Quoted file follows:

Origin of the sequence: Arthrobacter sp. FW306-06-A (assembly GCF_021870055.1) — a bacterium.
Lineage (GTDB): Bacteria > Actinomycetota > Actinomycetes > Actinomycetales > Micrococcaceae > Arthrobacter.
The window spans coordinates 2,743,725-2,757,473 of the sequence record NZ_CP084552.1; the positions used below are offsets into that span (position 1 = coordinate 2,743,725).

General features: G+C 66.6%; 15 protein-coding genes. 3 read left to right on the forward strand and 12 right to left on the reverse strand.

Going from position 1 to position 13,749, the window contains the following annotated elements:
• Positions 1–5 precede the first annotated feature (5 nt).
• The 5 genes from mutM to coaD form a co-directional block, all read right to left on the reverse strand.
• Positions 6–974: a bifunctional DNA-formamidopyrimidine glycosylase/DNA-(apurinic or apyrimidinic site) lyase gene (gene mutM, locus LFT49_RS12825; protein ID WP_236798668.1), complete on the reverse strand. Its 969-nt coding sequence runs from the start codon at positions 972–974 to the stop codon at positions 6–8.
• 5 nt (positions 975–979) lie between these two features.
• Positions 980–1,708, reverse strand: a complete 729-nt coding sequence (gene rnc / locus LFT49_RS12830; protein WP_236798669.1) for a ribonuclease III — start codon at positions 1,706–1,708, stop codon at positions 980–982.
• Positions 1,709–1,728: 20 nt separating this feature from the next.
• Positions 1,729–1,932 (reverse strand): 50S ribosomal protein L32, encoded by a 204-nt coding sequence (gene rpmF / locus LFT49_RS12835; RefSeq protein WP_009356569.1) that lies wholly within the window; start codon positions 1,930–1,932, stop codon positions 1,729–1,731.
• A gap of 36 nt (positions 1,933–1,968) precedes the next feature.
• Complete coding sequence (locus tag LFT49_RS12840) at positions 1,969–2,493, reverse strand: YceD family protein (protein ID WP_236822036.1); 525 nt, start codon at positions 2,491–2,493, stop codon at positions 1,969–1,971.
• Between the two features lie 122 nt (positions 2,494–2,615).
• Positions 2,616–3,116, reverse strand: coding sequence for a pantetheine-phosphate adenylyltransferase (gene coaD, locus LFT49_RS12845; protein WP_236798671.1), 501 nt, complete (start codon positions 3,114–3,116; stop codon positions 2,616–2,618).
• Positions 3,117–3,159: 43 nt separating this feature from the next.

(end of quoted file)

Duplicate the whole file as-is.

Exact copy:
Origin of the sequence: Arthrobacter sp. FW306-06-A (assembly GCF_021870055.1) — a bacterium.
Lineage (GTDB): Bacteria > Actinomycetota > Actinomycetes > Actinomycetales > Micrococcaceae > Arthrobacter.
The window spans coordinates 2,743,725-2,757,473 of the sequence record NZ_CP084552.1; the positions used below are offsets into that span (position 1 = coordinate 2,743,725).

General features: G+C 66.6%; 15 protein-coding genes. 3 read left to right on the forward strand and 12 right to left on the reverse strand.

Going from position 1 to position 13,749, the window contains the following annotated elements:
• Positions 1–5 precede the first annotated feature (5 nt).
• The 5 genes from mutM to coaD form a co-directional block, all read right to left on the reverse strand.
• Positions 6–974: a bifunctional DNA-formamidopyrimidine glycosylase/DNA-(apurinic or apyrimidinic site) lyase gene (gene mutM, locus LFT49_RS12825; protein ID WP_236798668.1), complete on the reverse strand. Its 969-nt coding sequence runs from the start codon at positions 972–974 to the stop codon at positions 6–8.
• 5 nt (positions 975–979) lie between these two features.
• Positions 980–1,708, reverse strand: a complete 729-nt coding sequence (gene rnc / locus LFT49_RS12830; protein WP_236798669.1) for a ribonuclease III — start codon at positions 1,706–1,708, stop codon at positions 980–982.
• Positions 1,709–1,728: 20 nt separating this feature from the next.
• Positions 1,729–1,932 (reverse strand): 50S ribosomal protein L32, encoded by a 204-nt coding sequence (gene rpmF / locus LFT49_RS12835; RefSeq protein WP_009356569.1) that lies wholly within the window; start codon positions 1,930–1,932, stop codon positions 1,729–1,731.
• A gap of 36 nt (positions 1,933–1,968) precedes the next feature.
• Complete coding sequence (locus tag LFT49_RS12840) at positions 1,969–2,493, reverse strand: YceD family protein (protein ID WP_236822036.1); 525 nt, start codon at positions 2,491–2,493, stop codon at positions 1,969–1,971.
• Between the two features lie 122 nt (positions 2,494–2,615).
• Positions 2,616–3,116, reverse strand: coding sequence for a pantetheine-phosphate adenylyltransferase (gene coaD, locus LFT49_RS12845; protein WP_236798671.1), 501 nt, complete (start codon positions 3,114–3,116; stop codon positions 2,616–2,618).
• Positions 3,117–3,159: 43 nt separating this feature from the next.